Against the ‘nationalist’ interpretation. Russia’s response to the commemoration of the Ukrainian Holodomor


By Ilya Khineiko

For a long time, Russian political elites have been skeptical and increasingly irritated by the attempts of the Ukrainian government to raise international awareness of the 1932-1993 Great Famine in Ukraine, the Holodomor. The simmering tensions came to the fore this month when Ukraine commemorated the 75th anniversary of the Holodomor. While Europe and North America expressed their sympathy and sent official condolences, Russia has engaged in what can be called an anti-Holodomor campaign at the highest political level.

In October, the Ukrainian Foreign ministry accused Russia of using “pressure and blackmail” to prevent Ukraine from putting the issue of Holodomor for consideration by the UN General Assembly as an act of genocide against Ukraine. Russian President Dmitry Medvedev turned down Ukraine’s invitation to attend the commemorative events in Kyiv on November 22. Moreover, he weighed in on the historical discourse of the Ukrainian Famine in a letter sent to President Viktor Yushchenko a week earlier, outlining Russian objections to the Ukrainian interpretation of Holodomor. Furthermore, on November 17 and 21 two “alternative” historical conferences on Holodomor were held in Moscow and Kharkiv respectively. The Russian delegation included the noted Moscow expert, Sergey Markov, and the well known ‘anti-revisionist’ Russian historian Aleksandr Dyukov. The Ukrainian side was represented by the who’s who of the pro-Russian political camp, such as Nikolay Azarov from the Party of Regions, the controversial mayor of Kharkiv Mikhail Dobkin, and the former head of the presidential administration under Leonid Kuchma, Dmytro Tabachnik. According to the Ukrainian internet portal RUPOR, the conference was sponsored by the Russian government commission for the affairs of compatriots abroad, which in turn is believed to be connected to the Russian foreign intelligence agency.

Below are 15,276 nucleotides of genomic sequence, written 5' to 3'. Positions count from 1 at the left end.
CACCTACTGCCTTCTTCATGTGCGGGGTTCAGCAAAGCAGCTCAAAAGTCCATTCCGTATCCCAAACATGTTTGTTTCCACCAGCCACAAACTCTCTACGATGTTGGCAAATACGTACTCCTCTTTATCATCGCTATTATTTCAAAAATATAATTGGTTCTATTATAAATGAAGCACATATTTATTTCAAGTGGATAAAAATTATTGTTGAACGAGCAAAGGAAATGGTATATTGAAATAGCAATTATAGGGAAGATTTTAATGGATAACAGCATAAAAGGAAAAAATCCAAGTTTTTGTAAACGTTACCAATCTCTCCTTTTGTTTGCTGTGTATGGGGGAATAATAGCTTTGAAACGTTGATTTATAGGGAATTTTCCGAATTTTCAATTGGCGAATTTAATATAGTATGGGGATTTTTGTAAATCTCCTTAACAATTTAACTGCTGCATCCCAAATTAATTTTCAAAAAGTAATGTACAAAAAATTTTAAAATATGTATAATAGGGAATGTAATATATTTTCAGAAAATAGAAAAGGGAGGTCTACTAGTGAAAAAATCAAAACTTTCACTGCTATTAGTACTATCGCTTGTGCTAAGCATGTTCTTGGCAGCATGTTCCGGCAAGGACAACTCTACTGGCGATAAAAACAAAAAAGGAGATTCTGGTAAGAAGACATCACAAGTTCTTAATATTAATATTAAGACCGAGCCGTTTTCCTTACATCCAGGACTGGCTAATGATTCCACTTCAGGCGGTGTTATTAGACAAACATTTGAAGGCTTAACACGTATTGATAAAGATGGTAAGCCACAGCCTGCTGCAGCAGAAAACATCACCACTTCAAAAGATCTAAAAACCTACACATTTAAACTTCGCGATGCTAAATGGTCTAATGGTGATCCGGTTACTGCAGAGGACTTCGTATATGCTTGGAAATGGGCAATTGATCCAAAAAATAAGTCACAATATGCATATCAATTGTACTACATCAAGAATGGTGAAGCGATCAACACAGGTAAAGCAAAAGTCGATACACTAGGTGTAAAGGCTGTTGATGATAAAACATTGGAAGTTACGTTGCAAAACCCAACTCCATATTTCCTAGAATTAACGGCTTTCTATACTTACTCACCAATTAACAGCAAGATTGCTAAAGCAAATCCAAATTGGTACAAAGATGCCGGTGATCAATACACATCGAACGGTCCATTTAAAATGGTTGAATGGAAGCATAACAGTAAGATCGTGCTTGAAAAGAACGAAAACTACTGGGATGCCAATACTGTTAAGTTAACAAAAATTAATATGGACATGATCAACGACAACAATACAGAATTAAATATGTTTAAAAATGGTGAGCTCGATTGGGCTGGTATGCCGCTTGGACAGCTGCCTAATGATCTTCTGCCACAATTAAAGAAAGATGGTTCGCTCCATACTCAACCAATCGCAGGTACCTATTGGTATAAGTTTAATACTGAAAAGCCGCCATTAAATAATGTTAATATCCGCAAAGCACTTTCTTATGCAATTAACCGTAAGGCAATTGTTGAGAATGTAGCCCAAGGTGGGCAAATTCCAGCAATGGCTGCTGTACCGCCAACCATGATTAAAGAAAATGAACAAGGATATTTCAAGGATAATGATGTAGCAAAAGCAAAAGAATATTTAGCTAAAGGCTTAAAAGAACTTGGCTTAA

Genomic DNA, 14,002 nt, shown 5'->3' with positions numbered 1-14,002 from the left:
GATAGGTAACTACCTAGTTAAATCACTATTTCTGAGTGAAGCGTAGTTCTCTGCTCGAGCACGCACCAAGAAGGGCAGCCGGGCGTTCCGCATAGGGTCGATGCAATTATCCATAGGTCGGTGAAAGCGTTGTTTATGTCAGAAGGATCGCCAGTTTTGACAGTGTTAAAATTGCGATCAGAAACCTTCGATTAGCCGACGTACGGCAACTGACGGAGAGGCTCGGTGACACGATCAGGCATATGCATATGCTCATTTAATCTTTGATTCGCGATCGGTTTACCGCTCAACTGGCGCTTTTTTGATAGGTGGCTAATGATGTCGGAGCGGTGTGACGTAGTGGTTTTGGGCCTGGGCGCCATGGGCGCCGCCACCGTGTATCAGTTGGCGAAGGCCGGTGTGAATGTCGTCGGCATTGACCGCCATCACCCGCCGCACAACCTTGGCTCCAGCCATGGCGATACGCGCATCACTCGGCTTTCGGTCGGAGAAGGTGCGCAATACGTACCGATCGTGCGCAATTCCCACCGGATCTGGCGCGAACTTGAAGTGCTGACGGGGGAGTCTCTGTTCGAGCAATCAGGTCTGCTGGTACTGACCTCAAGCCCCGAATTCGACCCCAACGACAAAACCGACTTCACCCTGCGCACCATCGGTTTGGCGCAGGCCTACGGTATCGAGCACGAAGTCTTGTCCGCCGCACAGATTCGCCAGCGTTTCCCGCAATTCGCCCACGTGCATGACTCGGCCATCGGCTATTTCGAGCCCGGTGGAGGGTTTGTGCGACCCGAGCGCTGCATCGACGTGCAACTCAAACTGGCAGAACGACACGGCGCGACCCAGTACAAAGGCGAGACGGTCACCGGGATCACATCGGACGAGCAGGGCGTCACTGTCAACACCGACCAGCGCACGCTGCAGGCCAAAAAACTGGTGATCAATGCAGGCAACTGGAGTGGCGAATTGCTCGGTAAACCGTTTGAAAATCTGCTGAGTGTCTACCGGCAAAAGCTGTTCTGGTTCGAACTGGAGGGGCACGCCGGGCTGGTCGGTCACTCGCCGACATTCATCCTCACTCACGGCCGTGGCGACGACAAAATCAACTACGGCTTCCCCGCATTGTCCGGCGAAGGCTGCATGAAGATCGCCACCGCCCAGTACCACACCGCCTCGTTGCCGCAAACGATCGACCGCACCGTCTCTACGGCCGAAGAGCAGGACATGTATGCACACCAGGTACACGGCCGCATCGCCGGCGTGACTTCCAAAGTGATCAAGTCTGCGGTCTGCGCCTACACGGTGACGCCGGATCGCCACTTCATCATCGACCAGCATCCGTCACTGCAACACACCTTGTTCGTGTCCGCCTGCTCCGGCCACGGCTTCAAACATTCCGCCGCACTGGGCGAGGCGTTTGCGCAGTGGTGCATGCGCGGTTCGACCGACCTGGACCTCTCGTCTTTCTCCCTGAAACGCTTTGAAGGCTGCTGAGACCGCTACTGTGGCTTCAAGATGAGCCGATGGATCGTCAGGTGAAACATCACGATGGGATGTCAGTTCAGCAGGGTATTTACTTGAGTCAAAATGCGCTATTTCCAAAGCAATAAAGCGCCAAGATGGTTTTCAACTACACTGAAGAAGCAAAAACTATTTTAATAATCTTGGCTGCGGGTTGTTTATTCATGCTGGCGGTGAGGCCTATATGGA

This is a brief recap of events, and we shall now examine the substantive content of this campaign. The Russian position laid out in the aforementioned letter by President Medvedev can be summed up as follows.
– The Famine of 1932-33 did take place.
– It was caused by a combination of drought and the disastrous consequences of the policy of forcible collectivization, which was carried out throughout the Soviet Union.
– The Famine was not directed against any particular nationality
– The current Ukrainian interpretation of Holodomor is being used for political purposes and is aimed to drive a wedge between Russian and Ukrainian peoples.